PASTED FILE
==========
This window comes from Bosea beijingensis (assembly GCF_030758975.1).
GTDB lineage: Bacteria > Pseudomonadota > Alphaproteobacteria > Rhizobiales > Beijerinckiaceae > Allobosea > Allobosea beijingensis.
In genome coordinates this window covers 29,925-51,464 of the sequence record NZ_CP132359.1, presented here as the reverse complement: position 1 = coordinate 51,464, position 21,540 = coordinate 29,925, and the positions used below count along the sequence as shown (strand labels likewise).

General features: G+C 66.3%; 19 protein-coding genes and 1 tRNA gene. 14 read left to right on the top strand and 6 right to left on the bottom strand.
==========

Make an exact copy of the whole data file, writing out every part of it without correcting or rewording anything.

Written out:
This window comes from Bosea beijingensis (assembly GCF_030758975.1).
GTDB lineage: Bacteria > Pseudomonadota > Alphaproteobacteria > Rhizobiales > Beijerinckiaceae > Allobosea > Allobosea beijingensis.
In genome coordinates this window covers 29,925-51,464 of the sequence record NZ_CP132359.1, presented here as the reverse complement: position 1 = coordinate 51,464, position 21,540 = coordinate 29,925, and the positions used below count along the sequence as shown (strand labels likewise).

General features: G+C 66.3%; 19 protein-coding genes and 1 tRNA gene. 14 read left to right on the top strand and 6 right to left on the bottom strand.